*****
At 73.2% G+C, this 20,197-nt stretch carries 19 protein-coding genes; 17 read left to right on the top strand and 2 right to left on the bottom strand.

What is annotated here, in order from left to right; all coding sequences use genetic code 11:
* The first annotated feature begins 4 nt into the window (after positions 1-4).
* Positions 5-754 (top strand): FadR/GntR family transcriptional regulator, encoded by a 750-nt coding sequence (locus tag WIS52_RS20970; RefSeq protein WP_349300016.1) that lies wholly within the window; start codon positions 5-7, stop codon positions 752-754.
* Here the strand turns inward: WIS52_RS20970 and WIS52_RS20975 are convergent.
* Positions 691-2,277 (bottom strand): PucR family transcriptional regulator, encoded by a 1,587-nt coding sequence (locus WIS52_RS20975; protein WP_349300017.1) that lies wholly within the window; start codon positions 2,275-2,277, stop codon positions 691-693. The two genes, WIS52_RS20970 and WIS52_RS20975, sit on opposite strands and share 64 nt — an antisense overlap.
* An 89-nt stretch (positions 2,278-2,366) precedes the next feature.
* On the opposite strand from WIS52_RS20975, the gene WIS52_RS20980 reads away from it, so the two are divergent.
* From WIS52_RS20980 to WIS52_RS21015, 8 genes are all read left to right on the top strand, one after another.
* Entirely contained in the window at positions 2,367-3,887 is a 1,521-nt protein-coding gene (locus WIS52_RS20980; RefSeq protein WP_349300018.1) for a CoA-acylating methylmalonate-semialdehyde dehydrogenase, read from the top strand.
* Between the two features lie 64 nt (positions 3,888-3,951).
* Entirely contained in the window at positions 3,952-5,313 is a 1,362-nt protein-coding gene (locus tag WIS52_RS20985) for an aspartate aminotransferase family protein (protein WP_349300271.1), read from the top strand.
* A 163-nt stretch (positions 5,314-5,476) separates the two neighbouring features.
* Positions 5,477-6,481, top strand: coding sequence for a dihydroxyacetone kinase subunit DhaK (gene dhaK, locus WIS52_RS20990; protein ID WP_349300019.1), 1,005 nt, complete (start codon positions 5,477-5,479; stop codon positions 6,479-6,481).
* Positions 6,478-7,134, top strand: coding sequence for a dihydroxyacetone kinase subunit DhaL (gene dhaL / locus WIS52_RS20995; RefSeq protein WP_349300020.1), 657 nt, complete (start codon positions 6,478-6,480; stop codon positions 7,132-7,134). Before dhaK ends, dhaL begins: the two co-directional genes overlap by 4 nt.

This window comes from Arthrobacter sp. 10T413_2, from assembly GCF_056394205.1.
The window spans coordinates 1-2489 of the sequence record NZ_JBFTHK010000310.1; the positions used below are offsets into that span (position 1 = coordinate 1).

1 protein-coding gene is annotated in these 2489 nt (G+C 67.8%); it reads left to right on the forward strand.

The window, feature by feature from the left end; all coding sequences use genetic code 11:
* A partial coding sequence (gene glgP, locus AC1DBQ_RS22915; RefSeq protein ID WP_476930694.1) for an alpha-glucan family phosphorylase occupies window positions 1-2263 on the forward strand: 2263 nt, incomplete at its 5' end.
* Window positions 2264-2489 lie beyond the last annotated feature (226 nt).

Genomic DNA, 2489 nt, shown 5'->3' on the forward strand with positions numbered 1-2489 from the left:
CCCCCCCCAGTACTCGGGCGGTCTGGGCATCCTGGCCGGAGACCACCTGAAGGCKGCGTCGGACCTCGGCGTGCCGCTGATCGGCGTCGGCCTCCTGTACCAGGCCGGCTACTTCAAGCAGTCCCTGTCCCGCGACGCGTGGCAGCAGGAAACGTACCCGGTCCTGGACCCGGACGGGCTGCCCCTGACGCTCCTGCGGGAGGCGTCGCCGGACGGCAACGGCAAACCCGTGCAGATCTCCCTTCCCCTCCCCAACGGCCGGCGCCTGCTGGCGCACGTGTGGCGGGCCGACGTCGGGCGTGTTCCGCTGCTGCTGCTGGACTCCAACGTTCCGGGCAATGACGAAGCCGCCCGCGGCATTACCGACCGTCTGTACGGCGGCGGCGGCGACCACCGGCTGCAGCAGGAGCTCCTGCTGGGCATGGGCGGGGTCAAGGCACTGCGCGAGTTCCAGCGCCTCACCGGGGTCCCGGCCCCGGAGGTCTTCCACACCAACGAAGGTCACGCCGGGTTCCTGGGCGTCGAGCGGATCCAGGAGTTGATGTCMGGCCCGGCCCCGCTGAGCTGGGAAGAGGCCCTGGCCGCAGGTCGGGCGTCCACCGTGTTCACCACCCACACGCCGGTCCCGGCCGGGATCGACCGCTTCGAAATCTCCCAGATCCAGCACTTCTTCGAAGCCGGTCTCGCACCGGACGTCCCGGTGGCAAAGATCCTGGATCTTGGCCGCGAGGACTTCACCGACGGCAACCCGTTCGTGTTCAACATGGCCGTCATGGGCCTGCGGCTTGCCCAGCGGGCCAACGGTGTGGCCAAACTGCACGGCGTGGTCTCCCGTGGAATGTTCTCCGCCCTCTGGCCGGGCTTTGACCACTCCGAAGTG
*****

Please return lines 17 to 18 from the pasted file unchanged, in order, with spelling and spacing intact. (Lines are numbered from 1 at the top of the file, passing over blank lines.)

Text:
The window spans coordinates 1-2489 of the sequence record NZ_JBFTHK010000310.1; the positions used below are offsets into that span (position 1 = coordinate 1).

1 protein-coding gene is annotated in these 2489 nt (G+C 67.8%); it reads left to right on the forward strand.